Hall of Famer was known for his tough play
By: Kirk Fox
22 days ago
Ted Lindsay was a Detroit Red Wings legend nicknamed “Terrible Ted” for his toughness and grit on the ice. He played left wing on the Red Wings famed “Production Line” with center Sid Abel and right wing Gordie Howe. He helped lead the Wings to four Stanley Cup victories, finishing his career with 379 goals and 472 assists, and was selected as one of the NHL’s top 100 players of all time by the league in 2017. Off the ice, he was a major philanthropist, starting the Ted Lindsay Foundation which has raised millions of dollars for Autism research.
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Died: Monday, March 04, 2019 (Who else died on March 4?)
Details of death: Died at the age of 93 at his home in Oakland, Michigan, according to his family.
NHL Players’ Union Pioneer: Lindsay sued the NHL in 1958 in an anti-trust suit to form a players’ association. Though he lost the suit, the NHL did give some concessions to players and it led to the players’ association being formed in 1967. The association gives out the annual Ted Lindsay Award to the NHL’s most outstanding player.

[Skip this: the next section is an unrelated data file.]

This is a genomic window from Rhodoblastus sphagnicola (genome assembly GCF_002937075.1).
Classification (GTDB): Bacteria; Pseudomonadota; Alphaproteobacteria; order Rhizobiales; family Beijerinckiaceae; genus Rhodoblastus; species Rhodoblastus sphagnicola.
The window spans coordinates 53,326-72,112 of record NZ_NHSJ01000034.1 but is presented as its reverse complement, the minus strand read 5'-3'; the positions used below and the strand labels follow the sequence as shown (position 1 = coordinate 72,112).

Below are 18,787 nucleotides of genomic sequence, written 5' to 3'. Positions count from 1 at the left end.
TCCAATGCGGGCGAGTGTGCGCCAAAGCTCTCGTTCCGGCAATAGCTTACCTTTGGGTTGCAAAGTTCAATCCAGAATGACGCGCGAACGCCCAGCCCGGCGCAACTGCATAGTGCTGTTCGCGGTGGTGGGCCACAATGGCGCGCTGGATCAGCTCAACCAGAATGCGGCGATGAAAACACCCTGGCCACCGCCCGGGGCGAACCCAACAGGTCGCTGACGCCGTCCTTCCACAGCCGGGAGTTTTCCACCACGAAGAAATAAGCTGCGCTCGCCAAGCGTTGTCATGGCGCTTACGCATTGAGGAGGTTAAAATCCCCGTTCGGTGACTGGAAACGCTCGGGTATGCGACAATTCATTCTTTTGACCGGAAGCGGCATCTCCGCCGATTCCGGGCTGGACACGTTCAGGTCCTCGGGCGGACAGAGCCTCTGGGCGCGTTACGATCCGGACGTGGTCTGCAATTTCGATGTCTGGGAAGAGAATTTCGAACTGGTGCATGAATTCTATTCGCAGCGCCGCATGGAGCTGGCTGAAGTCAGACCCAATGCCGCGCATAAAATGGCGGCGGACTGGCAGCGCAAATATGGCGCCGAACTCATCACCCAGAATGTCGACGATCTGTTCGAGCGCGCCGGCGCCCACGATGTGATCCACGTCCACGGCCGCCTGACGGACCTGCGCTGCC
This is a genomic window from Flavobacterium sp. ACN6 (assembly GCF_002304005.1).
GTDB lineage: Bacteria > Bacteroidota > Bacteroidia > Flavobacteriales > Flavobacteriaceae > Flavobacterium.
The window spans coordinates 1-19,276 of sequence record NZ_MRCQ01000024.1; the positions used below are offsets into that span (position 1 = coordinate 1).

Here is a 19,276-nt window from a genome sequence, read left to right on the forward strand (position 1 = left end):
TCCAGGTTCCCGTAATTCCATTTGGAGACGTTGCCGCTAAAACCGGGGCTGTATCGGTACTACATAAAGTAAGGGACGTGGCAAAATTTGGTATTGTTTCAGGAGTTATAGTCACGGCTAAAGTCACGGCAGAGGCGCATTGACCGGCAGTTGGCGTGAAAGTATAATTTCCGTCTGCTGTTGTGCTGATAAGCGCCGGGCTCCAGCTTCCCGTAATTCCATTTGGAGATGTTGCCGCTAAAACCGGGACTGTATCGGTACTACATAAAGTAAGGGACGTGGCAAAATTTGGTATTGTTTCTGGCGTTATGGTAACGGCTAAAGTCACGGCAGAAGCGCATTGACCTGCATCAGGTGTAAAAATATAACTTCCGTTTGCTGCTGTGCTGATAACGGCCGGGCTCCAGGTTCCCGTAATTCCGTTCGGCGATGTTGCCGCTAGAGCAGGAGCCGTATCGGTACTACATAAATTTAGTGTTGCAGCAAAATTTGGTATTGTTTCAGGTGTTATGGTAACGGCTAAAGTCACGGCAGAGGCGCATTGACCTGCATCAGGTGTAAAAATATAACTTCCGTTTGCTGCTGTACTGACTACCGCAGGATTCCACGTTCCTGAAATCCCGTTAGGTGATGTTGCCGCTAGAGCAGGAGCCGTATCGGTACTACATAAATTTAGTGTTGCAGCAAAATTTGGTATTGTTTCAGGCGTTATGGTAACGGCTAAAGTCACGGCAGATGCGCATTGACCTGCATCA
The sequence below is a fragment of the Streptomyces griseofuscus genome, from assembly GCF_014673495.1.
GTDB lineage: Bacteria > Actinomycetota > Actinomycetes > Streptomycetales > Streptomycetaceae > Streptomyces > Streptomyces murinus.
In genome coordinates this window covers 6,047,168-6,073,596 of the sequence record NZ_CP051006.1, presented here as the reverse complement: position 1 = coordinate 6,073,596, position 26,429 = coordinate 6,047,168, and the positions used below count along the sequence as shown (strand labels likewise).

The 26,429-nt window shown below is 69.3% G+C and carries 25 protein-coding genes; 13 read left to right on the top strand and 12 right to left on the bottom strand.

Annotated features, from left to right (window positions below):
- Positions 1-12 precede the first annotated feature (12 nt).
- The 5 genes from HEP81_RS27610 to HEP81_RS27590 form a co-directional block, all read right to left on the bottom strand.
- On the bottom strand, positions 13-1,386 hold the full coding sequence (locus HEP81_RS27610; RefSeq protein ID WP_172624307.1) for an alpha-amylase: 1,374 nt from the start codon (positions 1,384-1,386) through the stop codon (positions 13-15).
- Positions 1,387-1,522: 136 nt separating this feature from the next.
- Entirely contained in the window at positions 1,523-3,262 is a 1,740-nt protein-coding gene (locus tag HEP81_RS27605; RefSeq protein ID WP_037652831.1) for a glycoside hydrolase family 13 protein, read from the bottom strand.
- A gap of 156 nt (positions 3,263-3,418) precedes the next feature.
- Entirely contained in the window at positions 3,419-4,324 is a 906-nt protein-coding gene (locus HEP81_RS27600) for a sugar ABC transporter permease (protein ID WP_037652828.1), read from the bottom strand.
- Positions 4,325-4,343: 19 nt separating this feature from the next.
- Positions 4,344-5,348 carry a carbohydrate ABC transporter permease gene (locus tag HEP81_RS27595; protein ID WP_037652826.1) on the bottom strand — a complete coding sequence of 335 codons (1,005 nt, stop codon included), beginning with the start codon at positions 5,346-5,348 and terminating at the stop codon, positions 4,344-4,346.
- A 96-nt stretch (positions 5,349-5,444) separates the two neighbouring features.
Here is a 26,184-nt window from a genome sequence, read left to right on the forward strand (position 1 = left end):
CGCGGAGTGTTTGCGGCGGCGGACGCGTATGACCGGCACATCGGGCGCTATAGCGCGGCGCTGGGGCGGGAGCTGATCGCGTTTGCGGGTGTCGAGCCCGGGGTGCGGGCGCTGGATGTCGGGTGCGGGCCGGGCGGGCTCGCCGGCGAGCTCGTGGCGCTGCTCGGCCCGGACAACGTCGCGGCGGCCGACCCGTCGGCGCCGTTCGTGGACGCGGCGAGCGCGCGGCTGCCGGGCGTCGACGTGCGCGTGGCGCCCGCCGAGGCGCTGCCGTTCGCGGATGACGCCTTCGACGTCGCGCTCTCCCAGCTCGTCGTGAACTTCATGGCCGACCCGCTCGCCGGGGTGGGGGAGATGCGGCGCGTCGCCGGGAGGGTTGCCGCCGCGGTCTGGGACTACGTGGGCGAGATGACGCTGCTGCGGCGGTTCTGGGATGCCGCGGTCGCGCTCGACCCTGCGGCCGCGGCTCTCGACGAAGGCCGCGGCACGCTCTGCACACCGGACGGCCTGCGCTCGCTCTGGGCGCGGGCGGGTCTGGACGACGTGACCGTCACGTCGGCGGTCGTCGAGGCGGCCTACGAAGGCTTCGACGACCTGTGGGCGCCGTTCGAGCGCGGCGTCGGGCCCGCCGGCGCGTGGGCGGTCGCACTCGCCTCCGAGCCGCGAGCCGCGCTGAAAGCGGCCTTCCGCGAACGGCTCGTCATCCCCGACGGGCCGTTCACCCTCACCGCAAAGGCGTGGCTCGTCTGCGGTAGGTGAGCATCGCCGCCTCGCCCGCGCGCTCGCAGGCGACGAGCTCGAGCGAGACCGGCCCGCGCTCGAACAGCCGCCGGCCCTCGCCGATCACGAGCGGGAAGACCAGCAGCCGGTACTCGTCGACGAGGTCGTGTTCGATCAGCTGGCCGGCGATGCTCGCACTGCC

On his tough play: “I hated everybody I played against, and they hated me.” “That’s the way hockey should be played.” – Lindsay would say often, according to the Detroit Free Press
Started a Stanley Cup tradition: After the Red Wings beat the Rangers in seven games for the 1950 Stanley Cup, Lindsay grabbed the trophy and skated around the ice so fans could see it. He told the Toronto Globe and Mail in 2013, "I recognized who was paying my salary. It wasn't the owners. I saw all the people sitting there so I picked it up and took it to them.”
What they said about him: "One of the game’s fiercest competitors during his 17-season NHL career, he was among its most beloved ambassadors throughout the more than five decades of service to hockey that followed his retirement," – NHL Commissioner Gary Bettman
“Obviously it’s hard news. He was a legend in the hockey world. Obviously, I was excited to meet him and I’m going to remember for all my life.” – NHL star Alex Ovechkin said to NHL.com’s Tom Gulitti
Full obituary: Detroit Free Press
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